Plus, Kanye. Kanye West, whom I like and admire, btw, was SO FUCKING LOUD. OH MY GOD. SO LOUD. He was a fucking MILE AWAY, and his sound kept bleeding into our area. This was a problem throughout all of Lollapalooza, but I think this was the first time that I've ever dealt with bleedthrough from one mile away on the complete opposite end of the park. I was waiting for Trent to throw a tantrum about this, but maybe he didn't notice or maybe he was just too sick and subdued. Nine Inch Nails, of all bands, seemed really quiet in comparison.

Next, we got a slow, quiet "Piggy," which I absolutely love, but I was ready for Trent to pick up the pace. After that, "The Greater Good"? WTF? "The Greater Good?" Of all the Year Zero tracks...sigh. I hear, " in...slowly...slowly..." and more often than not hit "skip." Why is this being performed on tour? There are some cool special effects going on in the background, not that I could really see them, though.

Perhaps it was good for those in the pit to have a bit of quiet time, but I felt like the "Ghosts" part of the setlist just dragged a bit too much for this occasion. Meanwhile, during all of this, Mr. Iris, who was trying to take some pictures and video up front, wound up tending to some 350-pound drunk guy who had broken his ankle in a mosh circle and waited for EMTs for 45 minutes. It's an epic tale of incompetence that probably deserves its own stay tuned!

Finally, "Pinion" kicked in, and Iris and I simultaneously felt a sense of "Fuck yeah!" They then launched into "Wish," finally turned the volume up to 11, and rocked the fuck out for the rest of the show. OMG, I have never ever heard a harder-hitting version of "Survivalism." That was probably the best song of the night for me. But really the entire second half of the show was just devastating, all the way up to "Head Like a Hole." Trent actually did an encore...he's doing encores now? Then returned to talk to the crowd. He apologized for his voice and explained (rather sweetly, I thought) that he had played the first Lollapalooza 17 years ago and was shocked that he was still alive and that he was still playing to a full house, so he expressed sincere gratitude to us and to his band. Then we got "Hurt," which as far as I could tell, was NOT ruined by the fans, and "In This Twilight," which turned out really well, considering his illness.

So that was the end of Lollapalooza 2008, the best I have attended so far. On the way out, Mr. Maise nearly started a fistfight in my defense when I was hit in the head with a rugby football, but we were able to resolve the situation without damaging U.S.-Australia diplomatic relations.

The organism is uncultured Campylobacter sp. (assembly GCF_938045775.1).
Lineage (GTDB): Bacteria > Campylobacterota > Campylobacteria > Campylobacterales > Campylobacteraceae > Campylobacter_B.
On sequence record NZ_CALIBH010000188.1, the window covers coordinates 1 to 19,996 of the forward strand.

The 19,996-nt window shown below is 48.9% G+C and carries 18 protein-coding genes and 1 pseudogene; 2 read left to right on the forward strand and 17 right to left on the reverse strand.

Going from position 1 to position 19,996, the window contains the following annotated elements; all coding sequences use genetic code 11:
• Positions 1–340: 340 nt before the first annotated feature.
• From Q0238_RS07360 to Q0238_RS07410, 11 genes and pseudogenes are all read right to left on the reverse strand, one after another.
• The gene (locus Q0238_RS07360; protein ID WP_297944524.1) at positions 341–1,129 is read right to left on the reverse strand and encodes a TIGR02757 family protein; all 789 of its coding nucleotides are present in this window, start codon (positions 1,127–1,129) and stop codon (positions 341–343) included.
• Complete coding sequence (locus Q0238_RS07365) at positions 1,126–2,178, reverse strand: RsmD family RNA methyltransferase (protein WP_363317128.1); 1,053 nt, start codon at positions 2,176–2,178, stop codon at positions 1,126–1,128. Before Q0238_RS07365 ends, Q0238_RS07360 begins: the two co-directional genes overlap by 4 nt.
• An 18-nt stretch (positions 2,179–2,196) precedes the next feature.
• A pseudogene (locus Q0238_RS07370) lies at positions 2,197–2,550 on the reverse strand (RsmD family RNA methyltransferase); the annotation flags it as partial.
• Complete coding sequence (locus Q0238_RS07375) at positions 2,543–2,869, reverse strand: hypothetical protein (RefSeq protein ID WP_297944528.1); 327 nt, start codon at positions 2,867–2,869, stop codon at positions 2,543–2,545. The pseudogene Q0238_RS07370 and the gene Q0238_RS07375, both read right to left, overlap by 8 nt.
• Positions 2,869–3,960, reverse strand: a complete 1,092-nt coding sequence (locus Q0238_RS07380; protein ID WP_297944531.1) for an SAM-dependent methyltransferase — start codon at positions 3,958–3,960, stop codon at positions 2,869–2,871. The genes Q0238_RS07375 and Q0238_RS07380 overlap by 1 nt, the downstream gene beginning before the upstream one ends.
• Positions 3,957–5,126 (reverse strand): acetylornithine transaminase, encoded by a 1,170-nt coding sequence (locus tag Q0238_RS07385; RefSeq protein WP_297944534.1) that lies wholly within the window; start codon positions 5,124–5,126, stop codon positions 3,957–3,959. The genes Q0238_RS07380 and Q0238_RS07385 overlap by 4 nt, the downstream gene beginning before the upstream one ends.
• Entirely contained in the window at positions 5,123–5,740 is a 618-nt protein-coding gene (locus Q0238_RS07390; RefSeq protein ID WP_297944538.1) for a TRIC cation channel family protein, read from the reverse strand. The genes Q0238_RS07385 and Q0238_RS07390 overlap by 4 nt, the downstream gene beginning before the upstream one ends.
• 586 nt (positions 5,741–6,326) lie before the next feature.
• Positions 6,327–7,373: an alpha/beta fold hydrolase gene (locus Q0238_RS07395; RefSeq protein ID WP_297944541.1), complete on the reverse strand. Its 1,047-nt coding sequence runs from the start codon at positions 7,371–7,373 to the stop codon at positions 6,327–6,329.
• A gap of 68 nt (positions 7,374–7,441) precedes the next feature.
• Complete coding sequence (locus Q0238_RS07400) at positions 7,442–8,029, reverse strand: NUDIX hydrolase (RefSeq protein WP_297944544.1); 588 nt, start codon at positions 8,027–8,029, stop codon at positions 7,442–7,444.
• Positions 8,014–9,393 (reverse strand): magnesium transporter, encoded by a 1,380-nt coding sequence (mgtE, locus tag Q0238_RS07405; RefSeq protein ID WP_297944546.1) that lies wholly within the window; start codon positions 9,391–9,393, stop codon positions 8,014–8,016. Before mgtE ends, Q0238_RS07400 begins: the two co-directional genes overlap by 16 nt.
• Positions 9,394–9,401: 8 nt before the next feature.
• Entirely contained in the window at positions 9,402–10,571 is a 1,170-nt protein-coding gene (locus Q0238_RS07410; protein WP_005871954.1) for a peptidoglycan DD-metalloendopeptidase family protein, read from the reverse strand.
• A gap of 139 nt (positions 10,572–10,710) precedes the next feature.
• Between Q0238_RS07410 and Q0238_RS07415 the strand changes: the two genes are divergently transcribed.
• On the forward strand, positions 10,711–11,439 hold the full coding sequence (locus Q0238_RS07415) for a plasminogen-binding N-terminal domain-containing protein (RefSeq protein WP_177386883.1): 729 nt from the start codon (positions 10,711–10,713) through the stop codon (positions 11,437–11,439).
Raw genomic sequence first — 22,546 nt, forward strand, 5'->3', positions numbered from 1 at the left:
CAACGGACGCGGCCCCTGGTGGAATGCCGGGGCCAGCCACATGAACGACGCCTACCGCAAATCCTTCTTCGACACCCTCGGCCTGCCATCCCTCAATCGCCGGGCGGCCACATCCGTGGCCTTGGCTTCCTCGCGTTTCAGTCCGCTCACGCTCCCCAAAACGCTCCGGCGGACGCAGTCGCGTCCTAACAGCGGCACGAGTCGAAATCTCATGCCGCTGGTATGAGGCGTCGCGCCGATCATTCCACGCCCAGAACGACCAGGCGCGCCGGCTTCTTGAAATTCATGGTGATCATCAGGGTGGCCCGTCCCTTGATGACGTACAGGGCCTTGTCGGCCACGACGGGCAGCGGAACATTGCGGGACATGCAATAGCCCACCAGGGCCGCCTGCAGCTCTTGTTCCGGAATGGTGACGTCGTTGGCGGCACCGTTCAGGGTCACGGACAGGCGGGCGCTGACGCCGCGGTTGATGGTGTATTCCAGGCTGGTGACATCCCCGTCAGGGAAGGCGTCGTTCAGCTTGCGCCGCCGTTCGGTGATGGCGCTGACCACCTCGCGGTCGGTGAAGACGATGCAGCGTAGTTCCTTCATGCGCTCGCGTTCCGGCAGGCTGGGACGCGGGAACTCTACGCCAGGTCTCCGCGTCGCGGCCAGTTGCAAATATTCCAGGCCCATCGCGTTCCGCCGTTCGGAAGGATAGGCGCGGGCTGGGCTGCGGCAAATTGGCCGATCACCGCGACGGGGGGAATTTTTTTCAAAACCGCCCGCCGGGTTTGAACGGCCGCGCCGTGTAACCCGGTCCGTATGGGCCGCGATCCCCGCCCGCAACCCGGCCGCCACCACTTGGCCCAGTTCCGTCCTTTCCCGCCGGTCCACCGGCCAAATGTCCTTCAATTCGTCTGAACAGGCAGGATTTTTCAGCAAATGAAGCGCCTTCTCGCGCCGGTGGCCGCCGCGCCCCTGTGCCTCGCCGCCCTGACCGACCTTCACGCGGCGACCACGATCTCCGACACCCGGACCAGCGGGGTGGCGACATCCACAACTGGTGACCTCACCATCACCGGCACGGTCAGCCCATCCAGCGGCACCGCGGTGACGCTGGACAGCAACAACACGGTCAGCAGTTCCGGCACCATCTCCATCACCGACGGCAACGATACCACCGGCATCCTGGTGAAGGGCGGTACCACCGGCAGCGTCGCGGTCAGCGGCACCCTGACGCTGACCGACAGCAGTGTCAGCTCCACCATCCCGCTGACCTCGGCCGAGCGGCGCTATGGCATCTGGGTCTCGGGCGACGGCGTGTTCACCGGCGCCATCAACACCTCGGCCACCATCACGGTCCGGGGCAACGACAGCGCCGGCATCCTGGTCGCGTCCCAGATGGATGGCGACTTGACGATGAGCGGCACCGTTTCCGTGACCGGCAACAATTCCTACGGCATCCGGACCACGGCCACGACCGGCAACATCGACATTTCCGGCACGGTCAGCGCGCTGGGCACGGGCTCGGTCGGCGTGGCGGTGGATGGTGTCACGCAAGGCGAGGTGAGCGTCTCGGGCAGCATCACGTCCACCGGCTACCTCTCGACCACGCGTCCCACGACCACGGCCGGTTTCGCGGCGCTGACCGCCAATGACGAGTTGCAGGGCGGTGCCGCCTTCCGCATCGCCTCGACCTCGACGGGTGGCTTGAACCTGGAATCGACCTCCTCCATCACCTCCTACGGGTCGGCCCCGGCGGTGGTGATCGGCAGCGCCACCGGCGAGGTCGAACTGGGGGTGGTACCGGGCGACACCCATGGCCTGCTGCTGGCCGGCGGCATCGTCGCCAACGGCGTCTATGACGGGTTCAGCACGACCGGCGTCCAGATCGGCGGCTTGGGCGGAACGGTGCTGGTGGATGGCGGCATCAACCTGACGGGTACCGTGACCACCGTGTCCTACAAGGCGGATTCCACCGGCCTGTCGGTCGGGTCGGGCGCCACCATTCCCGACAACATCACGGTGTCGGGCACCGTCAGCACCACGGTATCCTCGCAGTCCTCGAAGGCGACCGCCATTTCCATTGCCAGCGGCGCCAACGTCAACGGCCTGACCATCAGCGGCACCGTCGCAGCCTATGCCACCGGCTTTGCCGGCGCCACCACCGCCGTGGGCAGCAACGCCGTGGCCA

And now the rest of us return to the real world of work, sunburns, hangovers, moshing injuries...but not me! I'M ON VACATION, BITCHES!

Iris will update soon with amazing pics and vids, so stay tuned!

All videos are now posted to our YouTube account.


Iris said...

Oh my God this has been the BEST weekend EVER! I'm still trying to absorb everything but I should have plenty of time for that on the 6 hour drive back home today. Hopefully I'll catch some Z's since I'll be burning the midnight oil for videos and more pictures.

maise said...

I can't wait to see them! And as for the rest of you, feel free to make a liar of me re: "no one reads this blog."

Anonymous said...

I just use this blog to line my bird cage.

I think the bird reads it.

Anonymous said...

Seriously, though, excellent reviews. I wasn't even aware of the Gutter Twins, and I was a big fan of both Dulli and Lanegan back in the day and I'm going to have to check them out--even though they apparently bite ass live.

D:ANGEL said...

JR - check your e-mail (and don't be excited).

Interesting reviews. I am not one for the outdoor concerts but your reviews definitely made it come alive. I just wish I understood the attraction to some of the artists because they do very little for me. It's all a matter of taste of course...

The other night a few people and I were watching a Danzig home video from the 80s and my girl turns to me and says, "it suddenly all makes sense!" Just goes to show you find artists enagaging because something about what they give off registers with something in you... of course it doesn't always have to be that deep.